Jennings exceeded expectations last year by making the roster as an undrafted rookie, but he didn't end up seeing a whole lot of playing time. The Packers then drafted Jerron McMillian in the fourth round this year, and he'll push Jennings for a roster spot. Jennings did, however, get a lot of playing time with the starters during the offseason program with Charlie Peprah sitting out, so he's got that working in his favor.
If you're headed to take in a practice at training camp in Green Bay, here are some of the players to keep an eye on.
Now that Matt Flynn has moved on, Harrell steps into the No. 2 quarterback spot and is an injury to Aaron Rodgers away from stepping into one of the most-scrutinized jobs in the NFL. Harrell is one of the least experienced backups in the entire NFL, having never so much as taken a snap in a regular season game. He'll get a lot of opportunities during preseason games to prepare him accordingly.
Just when the Packers were starting to trust Green and giving him playing time on offense in 2011, his year was cut short by a torn ACL. If he can show he's recovered, Green could play a big role in 2012. Without Ryan Grant, the Packers need someone to share the load with James Starks, and Green will have a lot of responsibility.
Saine is in competition with Greene to spell Starks. Where Green has power, Saine has speed. Saine also has good receiving ability out of the backfield. He's a good candidate for a third-down back if he can also show he can protect the quarterback.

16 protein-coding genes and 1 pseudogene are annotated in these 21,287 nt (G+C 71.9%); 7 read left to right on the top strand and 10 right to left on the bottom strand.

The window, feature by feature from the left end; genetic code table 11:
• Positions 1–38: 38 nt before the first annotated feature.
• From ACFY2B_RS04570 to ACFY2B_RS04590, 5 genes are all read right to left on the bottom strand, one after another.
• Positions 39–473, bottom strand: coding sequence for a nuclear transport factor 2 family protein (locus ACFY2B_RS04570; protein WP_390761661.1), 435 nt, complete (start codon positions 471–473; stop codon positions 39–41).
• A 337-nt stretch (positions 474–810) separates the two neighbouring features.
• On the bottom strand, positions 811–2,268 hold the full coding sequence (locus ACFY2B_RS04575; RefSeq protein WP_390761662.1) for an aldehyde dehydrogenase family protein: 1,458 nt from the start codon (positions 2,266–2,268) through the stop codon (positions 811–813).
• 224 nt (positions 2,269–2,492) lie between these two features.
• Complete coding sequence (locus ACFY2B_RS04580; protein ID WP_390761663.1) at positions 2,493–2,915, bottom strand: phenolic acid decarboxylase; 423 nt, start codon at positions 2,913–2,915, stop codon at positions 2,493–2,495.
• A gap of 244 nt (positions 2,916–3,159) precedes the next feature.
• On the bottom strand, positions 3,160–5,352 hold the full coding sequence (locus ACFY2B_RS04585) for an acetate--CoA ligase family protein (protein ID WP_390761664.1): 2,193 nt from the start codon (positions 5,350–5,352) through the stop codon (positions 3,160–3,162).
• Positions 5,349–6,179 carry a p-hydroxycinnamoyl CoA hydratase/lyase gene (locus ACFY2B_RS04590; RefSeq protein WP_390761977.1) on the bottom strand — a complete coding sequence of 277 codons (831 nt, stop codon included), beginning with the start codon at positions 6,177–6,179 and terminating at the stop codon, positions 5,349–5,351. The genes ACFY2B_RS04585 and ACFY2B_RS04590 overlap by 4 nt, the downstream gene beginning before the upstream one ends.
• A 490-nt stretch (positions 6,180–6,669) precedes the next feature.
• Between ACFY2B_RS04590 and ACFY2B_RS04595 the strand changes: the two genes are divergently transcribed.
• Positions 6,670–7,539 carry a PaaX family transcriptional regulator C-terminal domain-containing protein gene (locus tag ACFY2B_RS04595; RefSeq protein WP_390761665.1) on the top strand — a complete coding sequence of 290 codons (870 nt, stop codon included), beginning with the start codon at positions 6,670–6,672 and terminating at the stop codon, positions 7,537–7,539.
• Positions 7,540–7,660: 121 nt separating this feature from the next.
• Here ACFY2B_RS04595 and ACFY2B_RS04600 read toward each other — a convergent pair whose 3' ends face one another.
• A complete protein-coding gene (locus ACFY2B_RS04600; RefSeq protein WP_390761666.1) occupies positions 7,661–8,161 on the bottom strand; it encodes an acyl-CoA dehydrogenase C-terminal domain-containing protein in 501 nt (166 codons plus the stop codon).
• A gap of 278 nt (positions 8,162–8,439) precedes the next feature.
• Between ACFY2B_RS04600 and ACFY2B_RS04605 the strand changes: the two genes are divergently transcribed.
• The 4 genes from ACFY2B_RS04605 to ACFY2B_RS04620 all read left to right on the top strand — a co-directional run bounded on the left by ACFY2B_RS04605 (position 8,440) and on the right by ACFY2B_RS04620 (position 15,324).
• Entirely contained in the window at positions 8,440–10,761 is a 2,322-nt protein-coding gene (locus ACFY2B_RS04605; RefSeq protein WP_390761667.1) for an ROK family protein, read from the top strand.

Everyone knows what Cobb is capable of as a return specialist, and now it's time to find out what he's worth as a receiver. His role figures to increase on offense in 2012, and if he's explosive as as a pass catcher as he is in the return game, the Packers could have a very special player on their hands.
After stepping into the national spotlight courtesy of his appearance on the reality-television show "Dancing With The Stars," Driver took a pay cut in a restructured one-year deal in order to spend another season in Green Bay. Driver was a featured receiver for years in Green Bay, but his new role in 2012 is worth watching.
Because Chad Clifton was released in the offseason, Newhouse has been given the starting left tackle job by default. Newhouse had both ups and downs last season, but he did show promise. His improvement could help the Packers offensive line take a huge jump forward in 2012.
The Packers aren't ready to give up on a first-round draft choice yet. Far from it. But Sherrod has to prove he's recovered from his broken leg suffered late last season if he's going to mount a challenge to Newhouse as the Packers' left tackle. If he doesn't win a starting job, he'll have to be versatile enough to become a swing backup on both the left and right sides of the offensive line.
Unless a lawsuit reverses his suspension, Hargrove will be gone for the first eight games of the season. The Packers reserve his rights when he comes back, however, and he won't count against their roster during his suspension. It's worth watching how he impacts the Packers' pass rush during the preseason when he's still eligible to play.